Question about twice-baked potatoes
  Re: (...)
My Mom loves these, so they are on the menu for her birthday dinner on Thursday. Problem is, we won't be arriving at their house until later in the afternoon so I would like to make the potatoes a day ahead of time. Is that possible, or would they taste "reheated"? And if I can do this, should I save the "second" baking for just before dinner?

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  Re: Question about twice-baked potatoes by foodfiend (My Mom loves these, ...)
I make CI's version of twice baked potatoes and freeze them. They are just as good the next time. I am sure you have a great recipe, but including mine for reference.



To vary the flavor a bit, try substituting other types of cheese, such as Gruyère, cheddar, Fontina, or feta, for the cheddar. Yukon gold potatoes, though slightly more moist than our ideal, gave our twice-baked potatoes a buttery flavor and mouth feel that everyone liked, so we recommend them as a substitution for the russets.

Oven Temperature: 400°F Servings: 8

Prep.: 20 min. Cooking: 1 hour and 25 min. Total: 1 hour and 45 minutes

4 russet potatoes (7 to 8 ounces each), scrubbed, dried, and rubbed lightly with vegetable oil and poked several times with a fork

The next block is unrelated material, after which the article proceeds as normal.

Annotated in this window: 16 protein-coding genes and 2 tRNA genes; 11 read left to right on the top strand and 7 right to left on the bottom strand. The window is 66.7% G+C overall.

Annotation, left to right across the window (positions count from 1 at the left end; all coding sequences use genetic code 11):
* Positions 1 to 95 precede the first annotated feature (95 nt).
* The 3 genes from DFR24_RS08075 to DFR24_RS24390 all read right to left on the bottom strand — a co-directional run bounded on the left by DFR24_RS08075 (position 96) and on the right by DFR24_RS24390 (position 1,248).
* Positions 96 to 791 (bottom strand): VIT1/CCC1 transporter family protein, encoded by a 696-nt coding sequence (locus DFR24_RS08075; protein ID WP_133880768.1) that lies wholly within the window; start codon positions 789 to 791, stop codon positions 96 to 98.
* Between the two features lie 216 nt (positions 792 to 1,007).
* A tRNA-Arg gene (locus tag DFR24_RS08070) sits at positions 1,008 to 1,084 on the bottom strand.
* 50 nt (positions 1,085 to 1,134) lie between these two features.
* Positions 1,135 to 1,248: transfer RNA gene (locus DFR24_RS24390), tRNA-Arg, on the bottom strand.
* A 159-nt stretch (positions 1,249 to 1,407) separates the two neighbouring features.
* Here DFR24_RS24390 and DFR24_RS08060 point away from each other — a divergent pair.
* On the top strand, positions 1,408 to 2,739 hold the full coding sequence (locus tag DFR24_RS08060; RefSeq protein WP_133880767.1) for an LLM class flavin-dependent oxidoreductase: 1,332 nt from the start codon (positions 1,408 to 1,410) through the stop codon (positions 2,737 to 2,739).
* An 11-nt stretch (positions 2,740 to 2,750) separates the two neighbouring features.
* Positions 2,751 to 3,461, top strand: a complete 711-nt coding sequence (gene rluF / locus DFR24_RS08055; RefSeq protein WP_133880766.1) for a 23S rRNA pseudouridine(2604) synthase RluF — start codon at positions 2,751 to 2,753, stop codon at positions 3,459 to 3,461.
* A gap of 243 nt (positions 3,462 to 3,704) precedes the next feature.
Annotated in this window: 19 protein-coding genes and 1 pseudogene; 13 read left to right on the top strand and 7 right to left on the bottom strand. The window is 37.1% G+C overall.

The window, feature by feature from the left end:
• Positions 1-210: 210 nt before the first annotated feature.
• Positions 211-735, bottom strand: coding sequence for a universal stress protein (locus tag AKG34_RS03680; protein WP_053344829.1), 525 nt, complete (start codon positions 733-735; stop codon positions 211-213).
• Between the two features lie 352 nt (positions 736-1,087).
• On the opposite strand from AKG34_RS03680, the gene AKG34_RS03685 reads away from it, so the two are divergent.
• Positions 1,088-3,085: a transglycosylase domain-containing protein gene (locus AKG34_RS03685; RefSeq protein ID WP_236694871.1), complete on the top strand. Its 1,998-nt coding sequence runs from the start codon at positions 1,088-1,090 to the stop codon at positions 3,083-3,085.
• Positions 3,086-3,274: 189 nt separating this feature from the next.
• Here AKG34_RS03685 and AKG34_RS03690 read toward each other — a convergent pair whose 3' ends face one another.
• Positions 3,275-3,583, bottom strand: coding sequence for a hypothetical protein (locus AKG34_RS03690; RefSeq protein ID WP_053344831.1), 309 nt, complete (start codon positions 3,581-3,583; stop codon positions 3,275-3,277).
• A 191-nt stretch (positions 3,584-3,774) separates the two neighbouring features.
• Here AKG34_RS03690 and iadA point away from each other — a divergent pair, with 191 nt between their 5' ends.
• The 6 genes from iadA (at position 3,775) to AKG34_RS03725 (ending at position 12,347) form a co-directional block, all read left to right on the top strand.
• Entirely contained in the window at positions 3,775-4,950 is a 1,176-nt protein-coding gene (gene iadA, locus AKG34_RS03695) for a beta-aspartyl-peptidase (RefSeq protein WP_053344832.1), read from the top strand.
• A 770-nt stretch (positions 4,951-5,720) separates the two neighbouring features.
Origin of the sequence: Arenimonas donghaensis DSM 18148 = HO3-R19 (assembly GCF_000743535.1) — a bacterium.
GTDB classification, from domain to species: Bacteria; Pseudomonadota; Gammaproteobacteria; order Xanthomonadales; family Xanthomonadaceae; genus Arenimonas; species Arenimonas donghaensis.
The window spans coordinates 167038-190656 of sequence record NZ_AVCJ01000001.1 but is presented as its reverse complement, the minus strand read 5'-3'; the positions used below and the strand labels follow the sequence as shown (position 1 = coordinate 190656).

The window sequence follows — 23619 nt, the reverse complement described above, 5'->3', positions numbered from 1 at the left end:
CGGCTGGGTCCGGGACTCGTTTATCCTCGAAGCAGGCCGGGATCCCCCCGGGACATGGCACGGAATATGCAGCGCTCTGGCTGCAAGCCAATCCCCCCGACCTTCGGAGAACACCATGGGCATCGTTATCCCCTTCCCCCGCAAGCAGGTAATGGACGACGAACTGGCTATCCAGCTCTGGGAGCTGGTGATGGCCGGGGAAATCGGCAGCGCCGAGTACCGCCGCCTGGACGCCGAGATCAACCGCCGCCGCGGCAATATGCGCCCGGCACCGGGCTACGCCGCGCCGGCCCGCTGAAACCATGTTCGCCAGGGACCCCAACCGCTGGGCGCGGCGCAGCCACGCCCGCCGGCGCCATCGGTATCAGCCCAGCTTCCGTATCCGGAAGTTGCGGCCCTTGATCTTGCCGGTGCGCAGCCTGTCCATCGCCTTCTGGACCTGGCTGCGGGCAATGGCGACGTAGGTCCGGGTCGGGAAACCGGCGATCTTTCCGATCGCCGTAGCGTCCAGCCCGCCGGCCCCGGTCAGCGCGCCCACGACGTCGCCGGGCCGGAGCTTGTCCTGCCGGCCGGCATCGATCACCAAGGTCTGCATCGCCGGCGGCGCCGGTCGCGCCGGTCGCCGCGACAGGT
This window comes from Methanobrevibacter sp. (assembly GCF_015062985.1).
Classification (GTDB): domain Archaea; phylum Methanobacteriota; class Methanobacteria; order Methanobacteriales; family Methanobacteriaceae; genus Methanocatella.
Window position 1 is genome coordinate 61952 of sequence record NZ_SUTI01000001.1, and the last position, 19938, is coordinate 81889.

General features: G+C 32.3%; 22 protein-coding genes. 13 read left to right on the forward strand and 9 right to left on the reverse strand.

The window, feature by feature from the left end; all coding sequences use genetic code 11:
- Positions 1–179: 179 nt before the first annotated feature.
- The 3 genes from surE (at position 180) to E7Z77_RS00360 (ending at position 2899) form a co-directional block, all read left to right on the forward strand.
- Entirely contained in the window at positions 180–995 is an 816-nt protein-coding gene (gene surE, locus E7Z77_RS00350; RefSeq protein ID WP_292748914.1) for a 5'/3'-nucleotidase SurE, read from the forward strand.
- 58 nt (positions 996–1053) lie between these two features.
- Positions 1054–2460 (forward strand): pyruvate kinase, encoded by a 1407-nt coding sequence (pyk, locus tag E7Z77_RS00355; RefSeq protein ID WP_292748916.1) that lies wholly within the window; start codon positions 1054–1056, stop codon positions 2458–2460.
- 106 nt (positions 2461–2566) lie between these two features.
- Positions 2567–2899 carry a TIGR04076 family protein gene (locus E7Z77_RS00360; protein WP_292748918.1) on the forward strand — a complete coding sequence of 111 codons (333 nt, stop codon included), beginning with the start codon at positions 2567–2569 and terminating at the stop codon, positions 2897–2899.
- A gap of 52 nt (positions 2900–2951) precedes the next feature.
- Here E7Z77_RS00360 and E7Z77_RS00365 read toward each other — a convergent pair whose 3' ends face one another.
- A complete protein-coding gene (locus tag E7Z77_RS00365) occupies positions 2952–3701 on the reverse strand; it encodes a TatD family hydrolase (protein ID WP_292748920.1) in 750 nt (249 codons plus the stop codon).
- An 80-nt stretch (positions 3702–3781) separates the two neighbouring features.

4 slices bacon minced (about 4 oz.)
1 medium onion , minced
1 TBS. brown sugar
6 oz. gouda cheese , shredded (about 1 ½ cup)
1 cup sour cream
4 TBS. unsalted butter (½ stick) ,softened
1 TBS. grapeseed oil
2 medium scallions , white and green parts sliced thin (about ½ cup)
1 tsp. kosher salt
Ground black pepper

Place potatoes in shallow microwave-safe baking dish. Microwave on high, turning potatoes every 3 minutes, until skewer can be inserted into and removed from potatoes with little resistance, 9 to 12 minutes. Remove baking dish from microwave; cool potatoes 10 minutes before using.

Or adjust one oven rack to upper middle position and preheat oven to 400° F.

Place potatoes directly on the rack flipping them over halfway through the baking process, baking them until skin is crisp and deep brown and skewer easily pierces flesh, about 1 hour. Transfer potatoes to wire rack and let sit until cool enough to handle, about 10 minutes.